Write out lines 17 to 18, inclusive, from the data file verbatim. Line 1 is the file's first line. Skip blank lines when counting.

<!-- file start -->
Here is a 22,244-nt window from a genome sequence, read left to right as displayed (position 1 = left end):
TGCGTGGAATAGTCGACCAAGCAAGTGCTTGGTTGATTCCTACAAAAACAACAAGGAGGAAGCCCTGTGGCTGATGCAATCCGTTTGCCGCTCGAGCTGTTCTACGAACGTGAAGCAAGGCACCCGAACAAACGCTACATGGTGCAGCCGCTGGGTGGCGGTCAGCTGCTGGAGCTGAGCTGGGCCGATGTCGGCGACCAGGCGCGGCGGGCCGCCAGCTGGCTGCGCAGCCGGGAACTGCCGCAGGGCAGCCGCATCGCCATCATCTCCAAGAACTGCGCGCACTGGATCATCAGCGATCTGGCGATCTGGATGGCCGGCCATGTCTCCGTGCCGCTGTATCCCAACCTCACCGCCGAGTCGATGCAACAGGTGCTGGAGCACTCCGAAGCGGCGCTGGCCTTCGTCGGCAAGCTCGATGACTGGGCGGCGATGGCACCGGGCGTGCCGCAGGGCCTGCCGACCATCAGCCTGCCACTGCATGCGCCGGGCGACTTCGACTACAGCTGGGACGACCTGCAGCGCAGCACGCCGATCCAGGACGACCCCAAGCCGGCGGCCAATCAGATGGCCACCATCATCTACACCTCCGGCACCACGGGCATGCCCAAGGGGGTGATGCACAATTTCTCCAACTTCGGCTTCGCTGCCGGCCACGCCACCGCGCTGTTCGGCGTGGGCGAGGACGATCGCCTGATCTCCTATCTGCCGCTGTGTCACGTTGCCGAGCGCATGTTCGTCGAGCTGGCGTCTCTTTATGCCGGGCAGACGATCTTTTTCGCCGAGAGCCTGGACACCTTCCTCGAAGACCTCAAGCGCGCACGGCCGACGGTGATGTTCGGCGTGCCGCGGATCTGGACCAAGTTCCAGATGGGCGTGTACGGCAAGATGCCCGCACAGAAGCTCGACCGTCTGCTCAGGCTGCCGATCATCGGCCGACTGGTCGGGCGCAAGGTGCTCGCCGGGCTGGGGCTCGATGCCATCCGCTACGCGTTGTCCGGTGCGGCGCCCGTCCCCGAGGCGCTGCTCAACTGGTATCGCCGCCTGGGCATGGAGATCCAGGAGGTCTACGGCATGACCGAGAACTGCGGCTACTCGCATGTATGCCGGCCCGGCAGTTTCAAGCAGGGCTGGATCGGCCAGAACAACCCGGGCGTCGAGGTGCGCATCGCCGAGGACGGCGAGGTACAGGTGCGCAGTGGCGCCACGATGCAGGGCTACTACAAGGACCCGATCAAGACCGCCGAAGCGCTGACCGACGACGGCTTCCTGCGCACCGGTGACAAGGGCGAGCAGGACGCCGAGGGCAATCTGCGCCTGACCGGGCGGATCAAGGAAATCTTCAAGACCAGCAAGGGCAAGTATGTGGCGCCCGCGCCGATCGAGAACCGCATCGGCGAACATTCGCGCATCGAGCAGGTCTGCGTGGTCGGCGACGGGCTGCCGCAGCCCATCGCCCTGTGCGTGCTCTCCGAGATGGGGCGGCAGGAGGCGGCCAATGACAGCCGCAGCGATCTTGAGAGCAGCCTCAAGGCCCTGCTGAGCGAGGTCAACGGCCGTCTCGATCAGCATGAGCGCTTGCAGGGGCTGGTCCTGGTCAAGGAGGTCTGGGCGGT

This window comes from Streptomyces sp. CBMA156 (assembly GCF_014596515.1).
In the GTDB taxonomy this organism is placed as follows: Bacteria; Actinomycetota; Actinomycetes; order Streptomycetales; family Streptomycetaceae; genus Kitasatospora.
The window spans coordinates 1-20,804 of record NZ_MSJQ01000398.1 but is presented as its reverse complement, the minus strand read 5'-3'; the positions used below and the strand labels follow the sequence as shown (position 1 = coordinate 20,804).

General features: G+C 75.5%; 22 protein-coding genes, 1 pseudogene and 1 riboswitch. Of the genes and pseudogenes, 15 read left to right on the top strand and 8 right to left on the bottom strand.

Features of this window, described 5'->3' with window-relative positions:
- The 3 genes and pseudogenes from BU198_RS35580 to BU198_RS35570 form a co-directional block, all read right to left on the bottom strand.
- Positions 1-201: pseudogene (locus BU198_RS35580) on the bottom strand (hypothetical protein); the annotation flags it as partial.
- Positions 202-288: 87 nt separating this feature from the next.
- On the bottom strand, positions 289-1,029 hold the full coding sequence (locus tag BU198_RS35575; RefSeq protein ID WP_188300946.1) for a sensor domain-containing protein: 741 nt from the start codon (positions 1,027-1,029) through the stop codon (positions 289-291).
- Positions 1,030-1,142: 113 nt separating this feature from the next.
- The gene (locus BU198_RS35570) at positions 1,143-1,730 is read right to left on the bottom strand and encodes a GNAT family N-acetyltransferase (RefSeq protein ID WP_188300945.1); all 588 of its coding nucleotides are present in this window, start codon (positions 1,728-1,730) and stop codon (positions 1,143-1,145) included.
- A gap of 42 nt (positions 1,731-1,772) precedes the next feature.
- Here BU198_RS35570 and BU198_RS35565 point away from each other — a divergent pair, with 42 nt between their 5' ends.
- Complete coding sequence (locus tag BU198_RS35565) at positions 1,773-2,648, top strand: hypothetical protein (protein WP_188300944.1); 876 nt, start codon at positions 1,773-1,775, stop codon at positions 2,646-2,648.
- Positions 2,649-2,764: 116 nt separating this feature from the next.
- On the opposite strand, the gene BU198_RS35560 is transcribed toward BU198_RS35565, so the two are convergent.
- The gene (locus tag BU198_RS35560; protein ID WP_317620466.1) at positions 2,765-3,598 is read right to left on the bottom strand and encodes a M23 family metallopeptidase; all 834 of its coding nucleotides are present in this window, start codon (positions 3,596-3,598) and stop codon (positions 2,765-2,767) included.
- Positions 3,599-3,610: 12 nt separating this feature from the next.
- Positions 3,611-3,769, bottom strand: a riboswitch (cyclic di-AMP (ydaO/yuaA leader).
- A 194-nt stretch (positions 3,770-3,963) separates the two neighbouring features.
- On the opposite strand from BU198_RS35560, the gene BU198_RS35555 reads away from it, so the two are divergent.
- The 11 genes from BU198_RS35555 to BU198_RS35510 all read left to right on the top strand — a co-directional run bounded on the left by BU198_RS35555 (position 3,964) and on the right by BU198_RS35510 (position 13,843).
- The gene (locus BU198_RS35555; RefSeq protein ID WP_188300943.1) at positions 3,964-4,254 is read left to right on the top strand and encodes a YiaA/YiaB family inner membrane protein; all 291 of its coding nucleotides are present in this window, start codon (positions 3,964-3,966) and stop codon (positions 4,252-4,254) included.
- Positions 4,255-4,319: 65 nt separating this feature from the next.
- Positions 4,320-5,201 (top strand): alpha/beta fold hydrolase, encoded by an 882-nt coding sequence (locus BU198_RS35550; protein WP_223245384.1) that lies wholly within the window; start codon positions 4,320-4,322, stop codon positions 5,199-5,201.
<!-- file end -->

- Positions 2,649-2,764: 116 nt separating this feature from the next.
- On the opposite strand, the gene BU198_RS35560 is transcribed toward BU198_RS35565, so the two are convergent.